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Return on Equity (ROE)

Return on Equity

The return on equity ratio or ROE is a profitability ratio that measures the ability of a firm to generate profits from its shareholders investments in the company. In other words, the return on equity ratio shows how much profit each rupee of common stockholders’ equity generates. So a return on 1 means that every rupee of common stockholders’ equity generates 1 rupee of net income. This is an important measurement for potential investors because they want to see how efficiently a company will use their money to generate net income.

ROE is also an indicator of how effective management is at using equity financing to fund operations and grow the company.

Formula

ROE = Net Income / Shareholders’ Equity’

ROE provides a simple metric for evaluating investment returns. By comparing a company’s ROE to the industry’s average, something may be pinpointed about the company’s competitive advantage. ROE may also provide insight into how the company management is using financing from equity to grow the business.

A sustainable and increasing ROE over time can mean a company is good at generating shareholder value because it knows how to reinvest its earnings wisely, so as to increase productivity and profits. In contrast, a declining ROE can mean that management is making poor decisions on reinvesting capital in unproductive assets.

Analysis

Return on equity measures how efficiently a firm can use the money from shareholders to generate profits and grow the company. Unlike other return on investment ratios, ROE is a profitability ratio from the investor’s point of view—not the company. In other words, this ratio calculates how much money is made based on the investors’ investment in the company, not the company’s investment in assets or something else.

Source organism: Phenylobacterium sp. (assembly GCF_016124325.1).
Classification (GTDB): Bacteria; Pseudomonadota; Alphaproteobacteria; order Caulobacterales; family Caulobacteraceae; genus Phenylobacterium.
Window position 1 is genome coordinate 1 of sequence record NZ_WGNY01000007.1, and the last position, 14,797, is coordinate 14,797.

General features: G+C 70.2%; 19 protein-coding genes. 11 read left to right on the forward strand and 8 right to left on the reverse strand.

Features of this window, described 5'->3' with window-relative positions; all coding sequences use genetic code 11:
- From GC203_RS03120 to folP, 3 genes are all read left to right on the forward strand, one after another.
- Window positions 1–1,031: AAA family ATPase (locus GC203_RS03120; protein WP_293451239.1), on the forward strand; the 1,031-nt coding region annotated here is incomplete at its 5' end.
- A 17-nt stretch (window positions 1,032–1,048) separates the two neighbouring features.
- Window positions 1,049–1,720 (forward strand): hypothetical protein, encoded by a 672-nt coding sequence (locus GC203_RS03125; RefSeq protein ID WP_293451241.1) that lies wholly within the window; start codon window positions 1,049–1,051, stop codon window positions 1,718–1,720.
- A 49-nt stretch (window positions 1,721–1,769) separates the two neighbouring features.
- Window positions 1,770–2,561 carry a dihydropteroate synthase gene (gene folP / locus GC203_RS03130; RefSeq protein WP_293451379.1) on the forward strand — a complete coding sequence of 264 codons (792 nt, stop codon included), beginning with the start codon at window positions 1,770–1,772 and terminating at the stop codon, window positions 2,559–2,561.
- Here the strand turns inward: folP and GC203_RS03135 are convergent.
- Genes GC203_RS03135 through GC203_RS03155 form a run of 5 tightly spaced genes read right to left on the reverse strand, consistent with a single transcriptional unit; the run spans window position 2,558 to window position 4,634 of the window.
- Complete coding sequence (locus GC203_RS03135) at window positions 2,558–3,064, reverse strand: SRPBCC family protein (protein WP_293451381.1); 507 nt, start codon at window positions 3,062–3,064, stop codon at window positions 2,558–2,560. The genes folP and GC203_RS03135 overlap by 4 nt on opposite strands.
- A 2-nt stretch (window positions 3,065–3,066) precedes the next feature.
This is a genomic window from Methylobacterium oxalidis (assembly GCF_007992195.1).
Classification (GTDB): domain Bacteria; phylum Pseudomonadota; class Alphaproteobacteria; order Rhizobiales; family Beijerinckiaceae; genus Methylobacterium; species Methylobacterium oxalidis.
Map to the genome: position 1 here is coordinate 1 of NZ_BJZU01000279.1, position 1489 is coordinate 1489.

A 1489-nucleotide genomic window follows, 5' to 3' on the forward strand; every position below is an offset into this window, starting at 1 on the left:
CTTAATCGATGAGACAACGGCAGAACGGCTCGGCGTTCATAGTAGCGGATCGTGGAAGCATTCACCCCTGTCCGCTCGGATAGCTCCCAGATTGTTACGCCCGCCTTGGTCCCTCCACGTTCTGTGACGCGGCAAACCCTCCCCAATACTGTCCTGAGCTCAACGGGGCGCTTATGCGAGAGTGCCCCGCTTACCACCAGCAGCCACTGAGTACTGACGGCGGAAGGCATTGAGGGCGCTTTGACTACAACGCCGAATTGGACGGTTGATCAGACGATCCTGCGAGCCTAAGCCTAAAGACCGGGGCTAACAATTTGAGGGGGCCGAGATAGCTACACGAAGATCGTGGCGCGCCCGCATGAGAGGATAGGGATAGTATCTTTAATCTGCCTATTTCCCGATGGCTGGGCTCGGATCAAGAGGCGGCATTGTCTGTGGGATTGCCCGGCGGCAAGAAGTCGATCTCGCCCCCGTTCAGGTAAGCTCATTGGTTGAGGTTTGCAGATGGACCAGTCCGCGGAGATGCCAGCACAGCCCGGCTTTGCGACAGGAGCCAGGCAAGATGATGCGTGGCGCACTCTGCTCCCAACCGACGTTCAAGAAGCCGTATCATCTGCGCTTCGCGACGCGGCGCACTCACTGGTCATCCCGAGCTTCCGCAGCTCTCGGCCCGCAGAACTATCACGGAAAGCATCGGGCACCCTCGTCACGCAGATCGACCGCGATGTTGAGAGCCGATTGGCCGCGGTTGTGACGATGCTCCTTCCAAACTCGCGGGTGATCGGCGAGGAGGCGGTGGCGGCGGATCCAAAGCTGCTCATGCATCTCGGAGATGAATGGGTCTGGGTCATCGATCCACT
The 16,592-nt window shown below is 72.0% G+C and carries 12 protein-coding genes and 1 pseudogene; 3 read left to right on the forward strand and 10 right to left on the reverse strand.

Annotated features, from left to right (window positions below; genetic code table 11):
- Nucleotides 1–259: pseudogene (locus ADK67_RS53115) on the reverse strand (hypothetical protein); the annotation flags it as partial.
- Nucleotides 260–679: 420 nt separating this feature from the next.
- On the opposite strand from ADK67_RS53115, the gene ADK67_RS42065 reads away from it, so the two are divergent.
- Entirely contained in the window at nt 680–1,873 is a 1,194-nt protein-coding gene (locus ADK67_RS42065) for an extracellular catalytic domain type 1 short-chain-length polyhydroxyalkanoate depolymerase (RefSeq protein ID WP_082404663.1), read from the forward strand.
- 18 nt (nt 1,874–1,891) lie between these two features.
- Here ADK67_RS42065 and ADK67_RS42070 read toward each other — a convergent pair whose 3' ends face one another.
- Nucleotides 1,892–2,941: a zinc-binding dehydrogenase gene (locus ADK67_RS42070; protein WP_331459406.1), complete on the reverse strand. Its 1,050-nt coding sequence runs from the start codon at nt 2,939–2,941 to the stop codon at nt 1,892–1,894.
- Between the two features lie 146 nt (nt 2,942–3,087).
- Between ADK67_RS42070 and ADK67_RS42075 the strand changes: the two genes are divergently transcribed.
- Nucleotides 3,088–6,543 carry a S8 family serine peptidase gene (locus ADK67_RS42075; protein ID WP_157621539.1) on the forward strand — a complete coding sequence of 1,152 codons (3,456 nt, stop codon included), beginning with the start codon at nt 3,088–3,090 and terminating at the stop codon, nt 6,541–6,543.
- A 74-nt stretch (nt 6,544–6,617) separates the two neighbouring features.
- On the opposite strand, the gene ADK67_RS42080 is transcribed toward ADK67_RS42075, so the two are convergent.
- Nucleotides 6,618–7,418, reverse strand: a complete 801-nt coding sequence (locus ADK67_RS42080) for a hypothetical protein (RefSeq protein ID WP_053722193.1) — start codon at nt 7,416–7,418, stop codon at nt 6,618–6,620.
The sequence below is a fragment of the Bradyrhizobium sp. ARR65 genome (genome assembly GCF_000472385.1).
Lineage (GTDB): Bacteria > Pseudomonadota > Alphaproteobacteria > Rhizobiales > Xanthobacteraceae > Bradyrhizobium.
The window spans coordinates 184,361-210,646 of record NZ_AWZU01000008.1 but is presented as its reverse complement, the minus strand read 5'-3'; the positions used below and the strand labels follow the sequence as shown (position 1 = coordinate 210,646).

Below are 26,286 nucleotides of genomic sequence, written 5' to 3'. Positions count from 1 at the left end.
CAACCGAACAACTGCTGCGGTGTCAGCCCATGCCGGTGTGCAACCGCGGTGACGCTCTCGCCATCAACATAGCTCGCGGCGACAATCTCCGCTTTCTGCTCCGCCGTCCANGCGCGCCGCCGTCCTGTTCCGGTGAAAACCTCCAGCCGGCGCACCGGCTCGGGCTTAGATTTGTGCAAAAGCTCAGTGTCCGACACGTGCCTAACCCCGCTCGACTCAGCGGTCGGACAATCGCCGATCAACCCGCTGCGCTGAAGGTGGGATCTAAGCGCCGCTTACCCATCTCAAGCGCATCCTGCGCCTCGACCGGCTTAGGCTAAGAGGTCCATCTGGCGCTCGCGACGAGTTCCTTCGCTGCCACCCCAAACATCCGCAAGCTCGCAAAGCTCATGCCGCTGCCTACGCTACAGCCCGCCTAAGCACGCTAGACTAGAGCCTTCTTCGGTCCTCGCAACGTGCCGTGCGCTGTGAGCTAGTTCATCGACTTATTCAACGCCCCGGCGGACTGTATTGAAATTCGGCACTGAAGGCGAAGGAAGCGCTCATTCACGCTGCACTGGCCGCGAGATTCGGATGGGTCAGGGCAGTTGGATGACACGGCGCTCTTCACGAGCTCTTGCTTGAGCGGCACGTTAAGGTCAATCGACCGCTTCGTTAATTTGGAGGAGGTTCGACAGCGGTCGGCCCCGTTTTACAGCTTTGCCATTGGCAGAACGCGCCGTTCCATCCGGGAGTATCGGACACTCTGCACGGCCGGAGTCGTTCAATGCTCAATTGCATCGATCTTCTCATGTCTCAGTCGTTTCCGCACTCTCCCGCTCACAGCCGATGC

That being said, investors want to see a high return on equity ratio because this indicates that the company is using its investors’ funds effectively. Higher ratios are almost always better than lower ratios, but have to be compared to other companies’ ratios in the industry. Since every industry has different levels of investors and income, ROE can’t be used to compare companies outside of their industries very effectively.

Example of ROE

For example, according to Facebook’s (FB) most recent SEC filings, its net income in 2020 was about $29.15 Billion. Total stockholders’ equity was about $128.29 Billion.

Facebook’s ROE = $29.15 Billion / $128.29 Billion = 0.227 x 100 = 22.7%

That means that its annual net income is about 22.7% of its shareholders’ equity.

Limitations of Return on Equity (ROE)

A high ROE might not always be positive. An outsize ROE can be indicative of a number of issues—such as inconsistent profits or excessive debt. Also, a negative ROE due to the company having a net loss or negative shareholders’ equity cannot be used to analyse the company, nor can it be used to compare against companies with a positive ROE.

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